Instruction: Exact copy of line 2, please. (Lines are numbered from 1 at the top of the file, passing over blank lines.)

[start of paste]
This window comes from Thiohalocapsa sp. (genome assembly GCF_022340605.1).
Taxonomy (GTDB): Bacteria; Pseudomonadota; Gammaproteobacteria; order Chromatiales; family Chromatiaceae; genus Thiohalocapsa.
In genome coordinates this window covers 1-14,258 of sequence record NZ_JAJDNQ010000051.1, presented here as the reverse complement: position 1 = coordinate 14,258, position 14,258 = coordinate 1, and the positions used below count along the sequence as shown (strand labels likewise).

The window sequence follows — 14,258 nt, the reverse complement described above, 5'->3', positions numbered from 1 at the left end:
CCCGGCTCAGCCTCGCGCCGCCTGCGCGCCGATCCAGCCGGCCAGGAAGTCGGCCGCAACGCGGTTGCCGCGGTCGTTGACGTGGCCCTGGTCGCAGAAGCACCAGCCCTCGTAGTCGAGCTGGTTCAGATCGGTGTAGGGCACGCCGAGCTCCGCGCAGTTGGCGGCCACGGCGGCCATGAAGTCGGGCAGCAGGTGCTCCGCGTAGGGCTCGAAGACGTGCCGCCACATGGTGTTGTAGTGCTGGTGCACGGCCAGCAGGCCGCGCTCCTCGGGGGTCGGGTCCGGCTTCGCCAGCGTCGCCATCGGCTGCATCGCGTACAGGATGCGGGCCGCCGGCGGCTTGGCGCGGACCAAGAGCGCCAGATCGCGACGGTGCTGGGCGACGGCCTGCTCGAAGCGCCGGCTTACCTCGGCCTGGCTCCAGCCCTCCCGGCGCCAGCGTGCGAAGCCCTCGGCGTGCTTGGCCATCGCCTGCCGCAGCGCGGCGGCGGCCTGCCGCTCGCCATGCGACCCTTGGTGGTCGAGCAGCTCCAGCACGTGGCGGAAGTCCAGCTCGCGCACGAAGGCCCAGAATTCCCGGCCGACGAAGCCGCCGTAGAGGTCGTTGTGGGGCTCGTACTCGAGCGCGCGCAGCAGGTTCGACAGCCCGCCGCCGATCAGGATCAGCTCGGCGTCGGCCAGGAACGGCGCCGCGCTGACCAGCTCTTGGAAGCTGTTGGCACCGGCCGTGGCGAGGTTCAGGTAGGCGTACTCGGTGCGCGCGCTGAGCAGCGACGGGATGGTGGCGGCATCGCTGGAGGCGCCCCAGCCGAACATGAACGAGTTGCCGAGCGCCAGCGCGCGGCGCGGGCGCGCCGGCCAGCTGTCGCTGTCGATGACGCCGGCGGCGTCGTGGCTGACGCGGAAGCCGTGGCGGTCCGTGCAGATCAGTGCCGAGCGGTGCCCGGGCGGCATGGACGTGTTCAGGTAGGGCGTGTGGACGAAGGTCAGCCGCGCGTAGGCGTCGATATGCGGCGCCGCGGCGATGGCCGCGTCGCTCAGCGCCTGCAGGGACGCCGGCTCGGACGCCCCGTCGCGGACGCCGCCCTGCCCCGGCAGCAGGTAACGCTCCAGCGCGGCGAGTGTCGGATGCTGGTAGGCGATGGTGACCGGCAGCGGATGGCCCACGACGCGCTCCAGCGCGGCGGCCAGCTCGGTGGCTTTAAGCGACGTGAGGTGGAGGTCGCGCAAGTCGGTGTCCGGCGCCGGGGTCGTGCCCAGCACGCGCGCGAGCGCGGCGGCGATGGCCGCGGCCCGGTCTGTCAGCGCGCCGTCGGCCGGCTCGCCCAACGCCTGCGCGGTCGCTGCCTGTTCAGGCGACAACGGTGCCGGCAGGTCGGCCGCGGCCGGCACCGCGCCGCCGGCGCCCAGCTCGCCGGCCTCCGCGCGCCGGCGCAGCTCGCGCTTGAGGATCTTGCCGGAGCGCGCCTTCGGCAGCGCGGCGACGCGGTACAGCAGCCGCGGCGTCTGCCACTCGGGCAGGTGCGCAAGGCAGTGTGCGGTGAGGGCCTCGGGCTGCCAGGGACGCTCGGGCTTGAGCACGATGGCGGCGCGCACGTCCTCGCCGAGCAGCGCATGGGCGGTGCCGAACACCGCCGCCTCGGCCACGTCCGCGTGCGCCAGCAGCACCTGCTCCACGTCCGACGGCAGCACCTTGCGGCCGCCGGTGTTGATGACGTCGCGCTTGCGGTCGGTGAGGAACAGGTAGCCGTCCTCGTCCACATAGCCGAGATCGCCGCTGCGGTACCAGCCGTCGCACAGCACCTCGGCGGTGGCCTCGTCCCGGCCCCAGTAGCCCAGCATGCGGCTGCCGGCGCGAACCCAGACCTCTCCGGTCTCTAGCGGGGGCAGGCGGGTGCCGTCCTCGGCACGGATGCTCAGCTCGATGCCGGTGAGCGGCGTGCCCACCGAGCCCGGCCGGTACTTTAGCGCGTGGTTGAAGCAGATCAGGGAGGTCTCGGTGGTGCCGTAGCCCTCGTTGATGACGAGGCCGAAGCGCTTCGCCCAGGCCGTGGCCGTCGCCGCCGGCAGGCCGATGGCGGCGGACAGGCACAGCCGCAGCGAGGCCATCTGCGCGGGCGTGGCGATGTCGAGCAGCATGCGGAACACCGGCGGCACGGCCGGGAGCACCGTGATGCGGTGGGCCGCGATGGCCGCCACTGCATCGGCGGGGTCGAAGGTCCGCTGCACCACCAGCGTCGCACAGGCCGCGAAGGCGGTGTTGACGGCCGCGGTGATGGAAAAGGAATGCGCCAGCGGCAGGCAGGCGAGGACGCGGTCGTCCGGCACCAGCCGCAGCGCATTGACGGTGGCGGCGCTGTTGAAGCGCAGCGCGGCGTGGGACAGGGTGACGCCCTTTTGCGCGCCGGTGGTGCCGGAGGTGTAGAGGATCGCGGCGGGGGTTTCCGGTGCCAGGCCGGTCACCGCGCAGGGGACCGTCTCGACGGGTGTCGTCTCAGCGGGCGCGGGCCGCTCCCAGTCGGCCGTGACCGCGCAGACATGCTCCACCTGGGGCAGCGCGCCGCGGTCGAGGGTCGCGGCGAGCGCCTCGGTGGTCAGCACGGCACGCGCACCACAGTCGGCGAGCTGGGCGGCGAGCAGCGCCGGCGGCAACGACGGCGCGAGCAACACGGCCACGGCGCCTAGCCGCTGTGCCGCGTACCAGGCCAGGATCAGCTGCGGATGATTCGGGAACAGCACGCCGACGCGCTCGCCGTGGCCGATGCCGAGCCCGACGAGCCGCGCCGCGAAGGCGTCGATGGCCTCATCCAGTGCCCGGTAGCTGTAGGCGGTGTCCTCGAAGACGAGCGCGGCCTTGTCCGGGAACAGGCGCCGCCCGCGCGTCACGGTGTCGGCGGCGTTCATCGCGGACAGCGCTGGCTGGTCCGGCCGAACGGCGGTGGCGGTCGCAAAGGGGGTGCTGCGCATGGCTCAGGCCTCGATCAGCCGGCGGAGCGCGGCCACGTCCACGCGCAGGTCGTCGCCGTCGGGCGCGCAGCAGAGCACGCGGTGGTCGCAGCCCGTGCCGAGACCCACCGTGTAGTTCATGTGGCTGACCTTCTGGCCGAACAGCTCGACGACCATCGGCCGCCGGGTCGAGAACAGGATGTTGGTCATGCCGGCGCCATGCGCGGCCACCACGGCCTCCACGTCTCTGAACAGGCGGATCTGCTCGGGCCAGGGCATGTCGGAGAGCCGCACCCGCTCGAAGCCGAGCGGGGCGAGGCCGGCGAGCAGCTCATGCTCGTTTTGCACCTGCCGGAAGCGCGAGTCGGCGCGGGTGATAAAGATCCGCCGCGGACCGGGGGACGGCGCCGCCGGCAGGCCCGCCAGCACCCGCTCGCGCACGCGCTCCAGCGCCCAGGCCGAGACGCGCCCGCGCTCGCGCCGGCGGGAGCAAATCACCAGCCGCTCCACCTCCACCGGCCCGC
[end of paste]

Taxonomy (GTDB): Bacteria; Pseudomonadota; Gammaproteobacteria; order Chromatiales; family Chromatiaceae; genus Thiohalocapsa.